Hickie enters mayoral race

Darryl Hickie poses across from city hall on August 4, 2020, the day he launched his campaign for Mayor of Prince Albert. (Peter Lozinski/Daily Herald)

A former Prince Albert police officer and MLA is eyeing the mayor’s chair.

Darryl Hickie kicked off his campaign Tuesday at the Premier Best Western Hotel on 38 Street.

Hickie is the third candidate, after current Mayor Greg Dionne and Ward 7 Coun. Dennis Nowoselsky, to declare his intention to run for mayor.

Speaking to the Herald Tuesday, Hickie said that he began mulling a run for mayor when he heard repeated concerns about Dionne.

“I hear these same concerns. It’s time for a change. We need someone with a new perspective,” Hickie said.

“Dionne has lost touch with the fact that taxpayers are doing all they can to pay for all these upgrades.”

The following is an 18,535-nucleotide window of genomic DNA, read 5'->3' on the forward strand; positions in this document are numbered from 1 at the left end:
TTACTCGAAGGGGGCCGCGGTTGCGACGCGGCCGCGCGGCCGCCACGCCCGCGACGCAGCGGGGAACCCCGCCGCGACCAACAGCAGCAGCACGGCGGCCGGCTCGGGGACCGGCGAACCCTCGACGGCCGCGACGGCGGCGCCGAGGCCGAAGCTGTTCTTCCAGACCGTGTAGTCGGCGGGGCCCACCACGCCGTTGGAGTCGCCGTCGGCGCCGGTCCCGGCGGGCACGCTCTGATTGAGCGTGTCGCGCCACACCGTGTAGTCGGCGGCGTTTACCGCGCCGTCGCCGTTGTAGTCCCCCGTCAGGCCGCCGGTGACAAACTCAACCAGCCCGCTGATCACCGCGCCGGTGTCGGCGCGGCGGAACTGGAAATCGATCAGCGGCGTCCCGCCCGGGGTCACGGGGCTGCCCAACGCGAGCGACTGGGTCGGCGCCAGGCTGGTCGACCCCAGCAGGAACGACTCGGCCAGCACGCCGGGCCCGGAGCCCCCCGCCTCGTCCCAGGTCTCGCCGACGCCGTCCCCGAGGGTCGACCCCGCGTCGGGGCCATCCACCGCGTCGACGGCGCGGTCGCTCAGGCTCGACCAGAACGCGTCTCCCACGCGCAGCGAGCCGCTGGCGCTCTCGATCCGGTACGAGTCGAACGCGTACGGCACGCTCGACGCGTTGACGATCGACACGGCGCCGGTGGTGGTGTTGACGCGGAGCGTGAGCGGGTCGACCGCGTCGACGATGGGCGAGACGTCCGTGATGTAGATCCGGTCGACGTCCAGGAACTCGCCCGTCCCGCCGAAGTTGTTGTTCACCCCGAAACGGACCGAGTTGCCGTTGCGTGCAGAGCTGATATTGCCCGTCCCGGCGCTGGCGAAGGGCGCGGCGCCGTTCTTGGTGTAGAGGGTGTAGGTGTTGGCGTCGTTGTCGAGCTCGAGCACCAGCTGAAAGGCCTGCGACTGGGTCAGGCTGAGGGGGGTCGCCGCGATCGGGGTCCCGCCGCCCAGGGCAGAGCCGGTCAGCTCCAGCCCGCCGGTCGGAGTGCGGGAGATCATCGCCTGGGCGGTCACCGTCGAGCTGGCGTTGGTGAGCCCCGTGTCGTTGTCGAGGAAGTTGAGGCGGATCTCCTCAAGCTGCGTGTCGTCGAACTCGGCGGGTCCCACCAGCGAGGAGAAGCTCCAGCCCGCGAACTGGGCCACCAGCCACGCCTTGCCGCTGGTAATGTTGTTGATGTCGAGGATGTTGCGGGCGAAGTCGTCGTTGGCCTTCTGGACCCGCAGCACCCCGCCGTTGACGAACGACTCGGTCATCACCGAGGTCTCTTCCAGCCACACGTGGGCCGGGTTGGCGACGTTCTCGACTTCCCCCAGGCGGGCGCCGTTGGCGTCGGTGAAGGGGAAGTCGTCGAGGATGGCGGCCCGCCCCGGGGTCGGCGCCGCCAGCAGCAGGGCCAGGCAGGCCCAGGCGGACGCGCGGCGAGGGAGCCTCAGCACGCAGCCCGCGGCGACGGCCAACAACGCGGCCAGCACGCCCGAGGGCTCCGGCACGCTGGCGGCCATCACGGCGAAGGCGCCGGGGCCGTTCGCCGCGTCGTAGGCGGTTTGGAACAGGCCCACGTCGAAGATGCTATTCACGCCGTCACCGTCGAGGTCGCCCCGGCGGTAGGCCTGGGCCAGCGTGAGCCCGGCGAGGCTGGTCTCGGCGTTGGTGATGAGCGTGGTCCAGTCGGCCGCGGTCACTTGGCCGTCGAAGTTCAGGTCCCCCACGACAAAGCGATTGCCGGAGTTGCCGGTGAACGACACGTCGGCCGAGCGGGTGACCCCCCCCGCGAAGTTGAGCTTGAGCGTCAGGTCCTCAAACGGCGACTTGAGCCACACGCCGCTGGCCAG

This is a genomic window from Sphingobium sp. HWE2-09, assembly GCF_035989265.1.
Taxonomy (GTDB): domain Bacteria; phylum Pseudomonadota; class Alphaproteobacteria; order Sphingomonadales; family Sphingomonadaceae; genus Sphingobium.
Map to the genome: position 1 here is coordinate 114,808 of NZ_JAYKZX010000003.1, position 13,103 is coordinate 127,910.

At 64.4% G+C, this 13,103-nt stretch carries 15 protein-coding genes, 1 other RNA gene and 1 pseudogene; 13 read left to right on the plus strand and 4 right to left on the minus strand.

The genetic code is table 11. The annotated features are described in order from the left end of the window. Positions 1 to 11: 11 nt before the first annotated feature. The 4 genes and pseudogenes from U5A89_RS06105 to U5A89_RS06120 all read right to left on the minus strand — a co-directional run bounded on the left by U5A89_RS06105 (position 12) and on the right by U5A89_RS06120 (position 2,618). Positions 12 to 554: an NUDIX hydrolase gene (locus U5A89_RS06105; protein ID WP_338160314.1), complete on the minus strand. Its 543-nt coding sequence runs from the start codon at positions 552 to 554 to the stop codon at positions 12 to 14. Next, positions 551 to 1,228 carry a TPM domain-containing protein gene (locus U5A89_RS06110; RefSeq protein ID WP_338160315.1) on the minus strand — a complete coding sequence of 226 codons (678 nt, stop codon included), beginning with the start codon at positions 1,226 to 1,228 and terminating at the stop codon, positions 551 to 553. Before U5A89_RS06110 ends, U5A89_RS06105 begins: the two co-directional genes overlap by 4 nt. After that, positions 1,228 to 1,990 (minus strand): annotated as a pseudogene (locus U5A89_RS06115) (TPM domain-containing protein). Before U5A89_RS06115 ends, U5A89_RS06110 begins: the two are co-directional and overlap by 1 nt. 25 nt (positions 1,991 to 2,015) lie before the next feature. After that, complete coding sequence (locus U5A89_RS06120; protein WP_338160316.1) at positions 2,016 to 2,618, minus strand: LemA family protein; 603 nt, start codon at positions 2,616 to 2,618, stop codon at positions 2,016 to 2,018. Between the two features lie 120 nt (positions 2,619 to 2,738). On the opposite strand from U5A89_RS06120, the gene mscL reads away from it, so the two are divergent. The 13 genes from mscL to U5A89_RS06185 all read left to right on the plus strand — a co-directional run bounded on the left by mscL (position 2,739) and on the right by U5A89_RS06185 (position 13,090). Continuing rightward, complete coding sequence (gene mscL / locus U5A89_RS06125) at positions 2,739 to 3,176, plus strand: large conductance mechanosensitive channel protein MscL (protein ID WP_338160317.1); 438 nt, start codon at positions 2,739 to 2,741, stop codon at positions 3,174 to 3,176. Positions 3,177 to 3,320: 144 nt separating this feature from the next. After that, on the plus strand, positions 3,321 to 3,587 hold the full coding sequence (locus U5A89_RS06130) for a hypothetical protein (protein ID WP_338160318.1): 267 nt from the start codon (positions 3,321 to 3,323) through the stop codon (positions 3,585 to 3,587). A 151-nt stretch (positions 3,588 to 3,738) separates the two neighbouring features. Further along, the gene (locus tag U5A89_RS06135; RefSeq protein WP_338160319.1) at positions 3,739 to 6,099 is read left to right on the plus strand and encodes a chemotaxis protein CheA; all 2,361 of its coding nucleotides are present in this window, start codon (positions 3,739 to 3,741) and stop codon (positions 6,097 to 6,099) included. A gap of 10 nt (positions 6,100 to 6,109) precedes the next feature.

Hickie said the mayor is taking credit for projects funded by taxpayers and the city, and that people are fed up. More recently, Hickie said he’s tired of what he calls Dionne’s “antics” in city council meetings.

He accused Dionne of not letting councillors have an opportunity to have their voices heard, and how the current mayor is “running a dictatorship so to speak.”

He believes more needs to be done to have other voices and full democratic debate happen at council. He said he was having the same conversations with people who wanted a change in leadership.

“It always seems to come around to, what are you gong to do about it. Are you going to run for mayor?” Hickie said.

But what convinced him was the way the $6.25 million land deal in the southeast portion of the city was handled.

“The last nail was this strange land deal … which I don’t think is fully above board in my opinion.”

Hickie believes the reserve the city is using to fund the purchase needs to go towards infrastructure, not a land purchase. He also said the city should have done more to examine other sites, and used that $6 million in reserved funds to offset the cost of the $16 million loan that will be taken out.